A clever writer once observed that Jesus never made the mistake of qualifying any of his statements: “Sell you possessions, and give the money to the poor, . . .” “If your eye offend you, tear it out, . . .” “Take up your cross and follow me.” One might add the closing line from today’s Gospel, “Give to Caesar the things that are Caesar’s, and to God the things that are God’s.” It sounds simple, but when you unpack it you find that its meaning is far from obvious. For what things are Caesar’s and what are God’s? Admittedly, an initial separation is possible, for the government is in charge of, for example, maintaining roads, national defence, international trade, the courts, and so on, as the Church provides Sunday Mass, religious instruction, and the sacraments for the living and burial for the dead. This division seems clear enough in modern times, when church and state are separate, but such was not the case when Jesus spoke. It was impossible for his contemporaries to conceive of a nation in which religion did not govern all aspects of life. The observance of the Jewish law was not a private matter in first-century Palestine, as the numerous clashes between Jesus and the establishment demonstrate throughout the Gospels. Diet, social conventions, national identity were governed in detail by the Mosaic law as it had developed in the traditions of the elders. The very courts were religious, so that the trial of Jesus was a religious trial; he was accused of blasphemy. (If that were a capital offence today, I wonder how many people would be left standing.) Things were similar with pagan Rome, where the official cult of the gods was regarded as essential to the well-being of the Empire. Hence, when the unthinkable happened, that is, when the imperial city of Rome itself was attacked and sacked by the barbarians in A.D. 410, many people blamed the Christians who, they said, had brought on the tragedy by banning the public cult of pagan gods and goddesses. Saint Augustine was moved to write a refutation of the charge in one of his greatest works, The City of God.
The Middle Ages were no different, in that Catholicism in the West and Orthodoxy in the East were intertwined in the workings of society. The kings wanted to appoint bishops because they were an essential element of the civil service, while the popes wanted men to be ordained who would be pastors of the flock. The result was a bitter struggle that lasted for centuries. Furthermore, the Church’s calendar of festivals and fasts was integrated into the daily life of the people, but also into the sitting of the government, the functioning of the courts, the opening and closing of the school year, and even the planting and harvesting of crops. How could one distinguish what was Caesar’s from what was God’s when often they were identical?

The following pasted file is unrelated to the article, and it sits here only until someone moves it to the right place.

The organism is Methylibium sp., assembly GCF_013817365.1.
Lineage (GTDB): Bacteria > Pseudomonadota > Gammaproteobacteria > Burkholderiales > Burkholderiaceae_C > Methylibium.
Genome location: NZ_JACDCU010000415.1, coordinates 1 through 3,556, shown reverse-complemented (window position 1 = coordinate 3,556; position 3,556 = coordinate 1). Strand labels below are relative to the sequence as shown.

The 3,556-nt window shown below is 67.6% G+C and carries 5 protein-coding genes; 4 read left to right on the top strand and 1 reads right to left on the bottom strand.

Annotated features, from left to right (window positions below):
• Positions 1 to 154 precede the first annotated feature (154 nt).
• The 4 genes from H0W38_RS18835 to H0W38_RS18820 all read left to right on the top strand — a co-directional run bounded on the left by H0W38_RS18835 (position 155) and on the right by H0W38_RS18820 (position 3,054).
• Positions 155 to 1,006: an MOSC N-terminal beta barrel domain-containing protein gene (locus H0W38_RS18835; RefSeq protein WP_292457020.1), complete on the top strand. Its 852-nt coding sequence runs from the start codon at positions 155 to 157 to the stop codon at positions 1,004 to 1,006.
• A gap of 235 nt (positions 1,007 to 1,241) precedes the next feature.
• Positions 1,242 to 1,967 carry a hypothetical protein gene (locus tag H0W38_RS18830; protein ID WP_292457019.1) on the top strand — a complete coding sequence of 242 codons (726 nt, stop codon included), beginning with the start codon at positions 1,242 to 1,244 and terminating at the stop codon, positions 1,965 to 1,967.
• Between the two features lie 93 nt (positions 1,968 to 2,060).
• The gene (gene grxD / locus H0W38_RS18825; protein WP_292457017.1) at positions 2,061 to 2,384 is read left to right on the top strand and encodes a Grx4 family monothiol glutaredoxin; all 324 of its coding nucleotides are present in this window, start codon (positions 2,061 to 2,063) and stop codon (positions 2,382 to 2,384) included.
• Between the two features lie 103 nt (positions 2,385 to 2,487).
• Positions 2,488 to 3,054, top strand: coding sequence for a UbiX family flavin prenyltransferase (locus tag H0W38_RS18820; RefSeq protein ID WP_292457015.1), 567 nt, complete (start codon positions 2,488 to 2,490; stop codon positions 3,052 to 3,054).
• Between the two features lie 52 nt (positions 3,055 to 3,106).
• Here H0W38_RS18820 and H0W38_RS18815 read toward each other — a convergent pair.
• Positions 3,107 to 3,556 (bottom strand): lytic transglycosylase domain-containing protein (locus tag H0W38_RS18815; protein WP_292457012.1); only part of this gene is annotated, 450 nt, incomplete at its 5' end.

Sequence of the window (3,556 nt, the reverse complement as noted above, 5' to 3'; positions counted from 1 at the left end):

The Reformation may have altered society in many ways, but the role of religion was not reduced. It was not until the revolutions of the eighteenth century that our current understanding of a secular society could take root and spread. Nowadays, religion has little or no role to play in public life. No prayer is recited when parliament convenes or before the speech from the throne. Nor is the practice of religion significant for many—most?—people today. Think of how Christmas is celebrated or how Easter, the greatest feast of the Christian year, is essentially bypassed.
On closer examination, however, the change from a religious to a secular society is more in appearance than in reality. I can justify this at-first-surprising statement by noting the very elements that I listed as Caesar’s—maintaining roads, national defence, international trade, the courts, and so on—are in reality religious in nature for the simple reason that they are all based on morality, that is to say, that in each of them the government is pursuing something good, something that is beneficial to society. Trade, for instance, is supposed to provide citizens with things that are essential for life or that enhance its quality. There are therefore laws enacted to protect the public from dishonest businesses. The same holds for the entire legislation enacted by parliament. It is there to safeguard the social and personal well-being of people and, consequently, of corporations of every sort. National defence, too, is clearly in place to protect the nation from unjust aggression, to save us from tyranny that—in a Hitler, a Stalin, a Mao—so disfigured the preceding century.
How, you may well ask, can such things be religious? They are so because they implicitly recognize that in creating the world, God has placed in it a desire for what is conducive for the flourishing of its separate parts. Plants and animals do so instinctively, but man, in that he possesses intelligence, is required to discover what makes a society successful, and to implement and safeguard it by good government. We can see this in all civilizations, in the past and present, even as we recognize those regions that betray their God-given obligations. One may further note that even the most brutal regimes honour principles that in practice they flout. People are imprisoned because they are “enemies of the state”; concentration camps are explained away as necessary for “re-education”; civil liberties are denied “to maintain public order.” Thus, even the most blatant exercise of political coercion is presented in a way that invokes moral principles whose source ultimately is God. Hence, when Jesus tells us to render to Caesar what is Caesar’s he is reminding us that Caesar’s realm, that is, the public domain, is under God’s direction. We render obedience to Caesar when he—i.e., when government—fulfils its obligations to its citizens.
 Robert Lane Fox, Pagans and Christians (Harmondsworth: Penguin, 1988).
 Matt 22.21.